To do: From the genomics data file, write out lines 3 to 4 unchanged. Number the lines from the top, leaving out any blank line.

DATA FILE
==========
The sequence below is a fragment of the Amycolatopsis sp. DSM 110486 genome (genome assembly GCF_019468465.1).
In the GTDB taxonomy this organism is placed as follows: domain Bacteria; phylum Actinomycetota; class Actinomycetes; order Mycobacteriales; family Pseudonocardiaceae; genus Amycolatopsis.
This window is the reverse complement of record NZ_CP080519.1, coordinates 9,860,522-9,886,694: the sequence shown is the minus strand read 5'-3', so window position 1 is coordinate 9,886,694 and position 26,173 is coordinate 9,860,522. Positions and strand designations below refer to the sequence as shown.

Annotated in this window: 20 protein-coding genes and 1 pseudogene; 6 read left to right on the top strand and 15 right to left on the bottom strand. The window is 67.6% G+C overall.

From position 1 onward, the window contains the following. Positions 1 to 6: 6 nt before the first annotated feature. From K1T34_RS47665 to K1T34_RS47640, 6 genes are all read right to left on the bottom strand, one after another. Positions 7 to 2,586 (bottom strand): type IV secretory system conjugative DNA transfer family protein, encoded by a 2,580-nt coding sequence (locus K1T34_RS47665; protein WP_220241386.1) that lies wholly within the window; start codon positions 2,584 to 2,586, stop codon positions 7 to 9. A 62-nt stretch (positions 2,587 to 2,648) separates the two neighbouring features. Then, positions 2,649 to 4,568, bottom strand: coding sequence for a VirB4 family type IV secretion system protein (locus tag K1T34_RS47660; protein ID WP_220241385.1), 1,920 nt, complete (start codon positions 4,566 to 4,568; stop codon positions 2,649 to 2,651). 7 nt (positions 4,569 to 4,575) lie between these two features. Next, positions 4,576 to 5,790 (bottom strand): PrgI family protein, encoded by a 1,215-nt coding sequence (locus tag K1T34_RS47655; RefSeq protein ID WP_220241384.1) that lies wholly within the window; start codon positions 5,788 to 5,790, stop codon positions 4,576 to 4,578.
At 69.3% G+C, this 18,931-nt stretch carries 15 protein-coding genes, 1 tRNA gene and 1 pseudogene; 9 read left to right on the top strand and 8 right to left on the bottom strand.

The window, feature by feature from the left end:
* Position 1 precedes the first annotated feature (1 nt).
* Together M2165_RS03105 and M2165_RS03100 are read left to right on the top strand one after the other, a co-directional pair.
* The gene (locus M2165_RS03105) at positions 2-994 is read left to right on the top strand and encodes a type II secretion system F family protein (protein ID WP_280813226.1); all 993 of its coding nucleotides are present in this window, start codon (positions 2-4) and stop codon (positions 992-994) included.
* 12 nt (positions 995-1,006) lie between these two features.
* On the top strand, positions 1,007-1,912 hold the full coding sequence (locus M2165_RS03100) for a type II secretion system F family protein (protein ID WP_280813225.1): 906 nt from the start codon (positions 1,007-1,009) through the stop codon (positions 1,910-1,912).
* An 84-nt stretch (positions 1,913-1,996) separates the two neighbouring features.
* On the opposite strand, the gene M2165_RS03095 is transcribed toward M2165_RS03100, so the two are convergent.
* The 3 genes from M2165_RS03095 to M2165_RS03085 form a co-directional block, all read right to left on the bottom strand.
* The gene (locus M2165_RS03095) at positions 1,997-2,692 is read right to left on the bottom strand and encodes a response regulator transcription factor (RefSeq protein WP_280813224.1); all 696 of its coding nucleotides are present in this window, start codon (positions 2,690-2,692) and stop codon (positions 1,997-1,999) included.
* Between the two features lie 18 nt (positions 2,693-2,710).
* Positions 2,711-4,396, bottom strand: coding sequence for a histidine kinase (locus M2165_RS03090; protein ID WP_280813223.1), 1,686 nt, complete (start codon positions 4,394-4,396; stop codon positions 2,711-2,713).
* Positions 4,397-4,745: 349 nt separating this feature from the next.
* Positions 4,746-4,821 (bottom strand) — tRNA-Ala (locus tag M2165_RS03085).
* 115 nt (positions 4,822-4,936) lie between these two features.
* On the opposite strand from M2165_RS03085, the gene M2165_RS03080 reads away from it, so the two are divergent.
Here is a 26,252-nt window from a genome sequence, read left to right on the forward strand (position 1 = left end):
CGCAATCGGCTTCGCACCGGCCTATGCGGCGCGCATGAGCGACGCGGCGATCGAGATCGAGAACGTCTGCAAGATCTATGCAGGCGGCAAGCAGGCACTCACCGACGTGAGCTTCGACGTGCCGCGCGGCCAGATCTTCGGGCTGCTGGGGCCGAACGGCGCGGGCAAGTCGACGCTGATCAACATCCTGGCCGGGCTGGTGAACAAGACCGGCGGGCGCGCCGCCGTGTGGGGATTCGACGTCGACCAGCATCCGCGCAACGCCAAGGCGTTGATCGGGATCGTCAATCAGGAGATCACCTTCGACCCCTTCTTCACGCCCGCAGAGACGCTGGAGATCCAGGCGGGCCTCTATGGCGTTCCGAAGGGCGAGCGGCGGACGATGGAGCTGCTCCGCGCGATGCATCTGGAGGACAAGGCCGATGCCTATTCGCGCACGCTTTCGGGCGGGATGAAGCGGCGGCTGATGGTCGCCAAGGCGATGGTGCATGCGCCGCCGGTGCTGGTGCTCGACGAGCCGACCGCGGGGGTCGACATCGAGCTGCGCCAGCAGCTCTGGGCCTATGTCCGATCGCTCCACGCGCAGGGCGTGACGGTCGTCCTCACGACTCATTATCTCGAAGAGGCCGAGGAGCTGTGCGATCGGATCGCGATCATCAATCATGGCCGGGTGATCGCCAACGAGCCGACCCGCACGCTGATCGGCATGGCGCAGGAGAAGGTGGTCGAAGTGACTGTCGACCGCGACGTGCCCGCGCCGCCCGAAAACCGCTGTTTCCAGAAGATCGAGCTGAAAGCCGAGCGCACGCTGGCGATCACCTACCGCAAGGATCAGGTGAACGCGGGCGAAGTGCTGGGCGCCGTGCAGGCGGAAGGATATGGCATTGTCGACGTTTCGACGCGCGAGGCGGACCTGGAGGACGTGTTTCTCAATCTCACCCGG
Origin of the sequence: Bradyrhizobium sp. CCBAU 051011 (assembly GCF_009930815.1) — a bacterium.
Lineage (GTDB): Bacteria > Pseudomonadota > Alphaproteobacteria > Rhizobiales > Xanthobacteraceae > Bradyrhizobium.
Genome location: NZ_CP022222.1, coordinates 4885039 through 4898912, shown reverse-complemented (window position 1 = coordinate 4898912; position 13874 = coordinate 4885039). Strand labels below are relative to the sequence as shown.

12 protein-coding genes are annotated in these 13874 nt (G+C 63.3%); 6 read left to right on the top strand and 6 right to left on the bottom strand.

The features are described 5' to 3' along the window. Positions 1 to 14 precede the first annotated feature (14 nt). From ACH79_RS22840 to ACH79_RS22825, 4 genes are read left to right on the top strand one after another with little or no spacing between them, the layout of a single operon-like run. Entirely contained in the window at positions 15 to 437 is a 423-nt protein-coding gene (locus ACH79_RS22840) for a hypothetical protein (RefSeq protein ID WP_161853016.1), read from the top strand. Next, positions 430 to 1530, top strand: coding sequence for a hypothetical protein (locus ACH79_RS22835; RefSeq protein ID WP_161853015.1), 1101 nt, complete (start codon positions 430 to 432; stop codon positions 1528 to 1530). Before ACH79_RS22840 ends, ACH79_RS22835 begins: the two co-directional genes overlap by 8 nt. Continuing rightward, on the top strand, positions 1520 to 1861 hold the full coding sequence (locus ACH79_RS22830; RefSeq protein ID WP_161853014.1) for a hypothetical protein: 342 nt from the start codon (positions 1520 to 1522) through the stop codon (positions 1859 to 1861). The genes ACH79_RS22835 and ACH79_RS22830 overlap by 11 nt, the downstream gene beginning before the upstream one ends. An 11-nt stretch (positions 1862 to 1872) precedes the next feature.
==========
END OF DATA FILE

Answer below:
This window is the reverse complement of record NZ_CP080519.1, coordinates 9,860,522-9,886,694: the sequence shown is the minus strand read 5'-3', so window position 1 is coordinate 9,886,694 and position 26,173 is coordinate 9,860,522. Positions and strand designations below refer to the sequence as shown.

Annotated in this window: 20 protein-coding genes and 1 pseudogene; 6 read left to right on the top strand and 15 right to left on the bottom strand. The window is 67.6% G+C overall.